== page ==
The second annual Graduate Conference in Aesthetics occurred the day after the ASA Eastern Division Meeting in Philadelphia, on April 21. The conference was sponsored by the Greater Philadelphia Philosophy Consortium and the American Society for Aesthetics. Four papers were accepted from twenty-five submissions: student presenters included Matt Harman (University of Chicago), Tano Posteraro (McMaster), Allison Fritz (Nebraska), and David Freidell (UCLA). Topics ranged from environmental aesthetics to Merleau-Ponty on painting to the metaphysics of artworks. The commentators were Espen Hammer (Temple), John Carvalho (Villanova), Nola Semczyszyn (Franklin and Marshall), and Margaret Moore (Tennessee). All of the commentators are faculty members rather than graduate students, and provided insightful critiques from a more experienced point of view. Rob Hopkins (Sheffield/NYU) delivered a terrific keynote lecture.
Each graduate student paper was well-received, due in part to the fact that, like last year, submissions for the conference went through a careful blind-review process of two to three referees each. Each referee was an experienced philosopher with a good deal of familiarity in the subdiscipline of the paper they were reviewing; the list of referees was an impressive list of many familiar names in aesthetics and philosophy of art.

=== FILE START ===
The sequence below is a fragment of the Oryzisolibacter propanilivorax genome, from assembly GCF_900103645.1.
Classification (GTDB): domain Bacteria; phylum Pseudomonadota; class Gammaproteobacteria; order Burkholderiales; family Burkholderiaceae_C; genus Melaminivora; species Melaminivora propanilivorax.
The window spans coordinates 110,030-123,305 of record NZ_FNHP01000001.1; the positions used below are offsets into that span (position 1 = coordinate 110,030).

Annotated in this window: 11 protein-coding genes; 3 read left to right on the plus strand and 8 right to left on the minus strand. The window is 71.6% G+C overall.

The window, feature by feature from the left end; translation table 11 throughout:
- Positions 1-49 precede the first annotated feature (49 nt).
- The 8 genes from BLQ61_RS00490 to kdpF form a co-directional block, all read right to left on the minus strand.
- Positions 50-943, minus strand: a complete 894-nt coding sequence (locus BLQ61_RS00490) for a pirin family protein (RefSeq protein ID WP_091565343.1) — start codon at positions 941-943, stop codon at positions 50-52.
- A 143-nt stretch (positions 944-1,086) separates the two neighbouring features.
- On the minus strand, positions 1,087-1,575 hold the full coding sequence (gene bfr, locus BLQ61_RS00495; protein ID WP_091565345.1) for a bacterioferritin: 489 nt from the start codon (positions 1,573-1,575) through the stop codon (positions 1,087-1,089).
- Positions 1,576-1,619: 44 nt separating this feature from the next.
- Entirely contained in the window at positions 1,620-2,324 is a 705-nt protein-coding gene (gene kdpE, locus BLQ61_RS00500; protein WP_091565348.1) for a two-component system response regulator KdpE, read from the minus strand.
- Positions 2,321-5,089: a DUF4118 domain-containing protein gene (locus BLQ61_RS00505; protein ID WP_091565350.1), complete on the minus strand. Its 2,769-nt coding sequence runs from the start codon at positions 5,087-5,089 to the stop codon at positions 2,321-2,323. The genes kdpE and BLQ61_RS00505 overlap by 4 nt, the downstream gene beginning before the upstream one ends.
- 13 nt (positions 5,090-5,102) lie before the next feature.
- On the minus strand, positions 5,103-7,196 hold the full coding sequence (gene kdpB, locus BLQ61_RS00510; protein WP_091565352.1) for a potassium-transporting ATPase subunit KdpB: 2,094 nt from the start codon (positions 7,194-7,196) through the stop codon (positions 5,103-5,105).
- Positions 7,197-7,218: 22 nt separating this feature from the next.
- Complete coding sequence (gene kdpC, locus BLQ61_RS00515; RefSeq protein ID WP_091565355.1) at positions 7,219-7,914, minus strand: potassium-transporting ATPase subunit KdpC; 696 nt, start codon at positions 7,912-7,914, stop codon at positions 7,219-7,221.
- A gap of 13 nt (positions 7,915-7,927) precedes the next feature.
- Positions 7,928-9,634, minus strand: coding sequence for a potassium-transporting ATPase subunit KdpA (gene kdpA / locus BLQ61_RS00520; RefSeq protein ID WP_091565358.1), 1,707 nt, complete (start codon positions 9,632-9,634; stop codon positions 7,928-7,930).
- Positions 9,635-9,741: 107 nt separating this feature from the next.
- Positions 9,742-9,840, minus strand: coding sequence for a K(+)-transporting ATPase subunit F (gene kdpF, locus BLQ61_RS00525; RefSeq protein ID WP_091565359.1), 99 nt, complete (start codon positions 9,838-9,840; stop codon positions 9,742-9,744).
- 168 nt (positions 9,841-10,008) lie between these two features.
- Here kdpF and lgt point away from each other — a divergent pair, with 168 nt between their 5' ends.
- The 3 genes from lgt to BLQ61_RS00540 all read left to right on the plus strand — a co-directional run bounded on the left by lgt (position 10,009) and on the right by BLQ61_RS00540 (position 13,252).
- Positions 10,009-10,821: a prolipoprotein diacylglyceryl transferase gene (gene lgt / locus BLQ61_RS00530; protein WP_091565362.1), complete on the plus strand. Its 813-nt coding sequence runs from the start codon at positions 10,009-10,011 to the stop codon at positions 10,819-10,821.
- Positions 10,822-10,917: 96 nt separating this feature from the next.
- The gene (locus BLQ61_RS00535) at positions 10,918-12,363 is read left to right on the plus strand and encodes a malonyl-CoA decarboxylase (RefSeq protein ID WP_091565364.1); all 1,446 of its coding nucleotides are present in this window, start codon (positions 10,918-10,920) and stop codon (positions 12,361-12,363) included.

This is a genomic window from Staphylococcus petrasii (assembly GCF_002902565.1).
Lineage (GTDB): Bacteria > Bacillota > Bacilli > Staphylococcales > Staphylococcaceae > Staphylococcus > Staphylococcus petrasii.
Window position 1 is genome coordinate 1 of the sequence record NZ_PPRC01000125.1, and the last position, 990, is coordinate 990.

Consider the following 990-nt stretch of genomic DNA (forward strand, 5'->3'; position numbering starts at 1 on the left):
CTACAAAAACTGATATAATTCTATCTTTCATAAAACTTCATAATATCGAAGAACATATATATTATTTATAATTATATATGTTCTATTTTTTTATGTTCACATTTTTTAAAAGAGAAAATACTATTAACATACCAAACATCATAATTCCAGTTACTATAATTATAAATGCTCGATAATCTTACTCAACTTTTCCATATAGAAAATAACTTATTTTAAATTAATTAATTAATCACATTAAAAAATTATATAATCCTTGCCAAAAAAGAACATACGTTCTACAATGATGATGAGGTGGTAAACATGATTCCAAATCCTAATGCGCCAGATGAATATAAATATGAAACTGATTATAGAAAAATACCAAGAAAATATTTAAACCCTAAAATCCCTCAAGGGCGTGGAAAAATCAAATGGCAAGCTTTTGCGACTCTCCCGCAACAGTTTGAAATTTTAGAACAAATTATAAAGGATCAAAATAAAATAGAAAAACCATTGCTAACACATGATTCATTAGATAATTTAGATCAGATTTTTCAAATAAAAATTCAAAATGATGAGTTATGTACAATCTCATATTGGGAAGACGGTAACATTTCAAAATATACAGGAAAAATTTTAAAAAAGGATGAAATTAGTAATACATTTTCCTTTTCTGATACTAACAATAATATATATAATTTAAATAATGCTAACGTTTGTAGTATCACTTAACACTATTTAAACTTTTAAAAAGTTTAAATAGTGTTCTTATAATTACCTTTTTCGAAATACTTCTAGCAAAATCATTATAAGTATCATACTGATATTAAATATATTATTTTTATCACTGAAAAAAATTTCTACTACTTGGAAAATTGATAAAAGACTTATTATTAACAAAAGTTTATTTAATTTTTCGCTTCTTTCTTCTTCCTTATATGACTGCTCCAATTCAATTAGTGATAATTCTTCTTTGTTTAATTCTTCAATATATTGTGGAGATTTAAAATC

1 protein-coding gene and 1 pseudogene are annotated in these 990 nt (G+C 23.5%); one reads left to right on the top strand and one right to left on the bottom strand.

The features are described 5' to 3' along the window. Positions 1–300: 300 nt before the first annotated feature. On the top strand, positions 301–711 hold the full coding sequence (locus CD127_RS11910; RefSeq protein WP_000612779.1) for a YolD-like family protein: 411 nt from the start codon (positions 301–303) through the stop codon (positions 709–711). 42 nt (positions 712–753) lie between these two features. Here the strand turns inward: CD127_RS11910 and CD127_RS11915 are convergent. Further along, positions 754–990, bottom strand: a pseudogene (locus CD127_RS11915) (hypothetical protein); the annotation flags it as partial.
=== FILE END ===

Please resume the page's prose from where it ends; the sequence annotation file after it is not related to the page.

Attendance was fairly good. Aside from the eleven names mentioned above, there were about twenty-five attendees throughout the duration of the conference; these included graduate and undergraduate students from around the Philadelphia area, and some individuals from the ASA Eastern Division conference who were able to stay for the graduate conference. We were able to have sessions chaired by graduate students at programs outside the Philadelphia area. In addition, the tone of the conference was friendly and positive.
The main goal of the graduate conference was to foster and encourage graduate work in aesthetics. There were multiple ways that the conference realized this goal: (a) through encouraging presenters to continue their work in aesthetics by providing a venue at which they can present their work, (b) through providing commentary on the presenters’ work from experienced philosophers at the conference, (c) through the interaction between graduate students working in aesthetics that this conference facilitates, and (d) through the keynote lecture. Again, there was a refreshingly friendly atmosphere that seemed to help the conference foster graduate work in aesthetics through all of the ways stated above.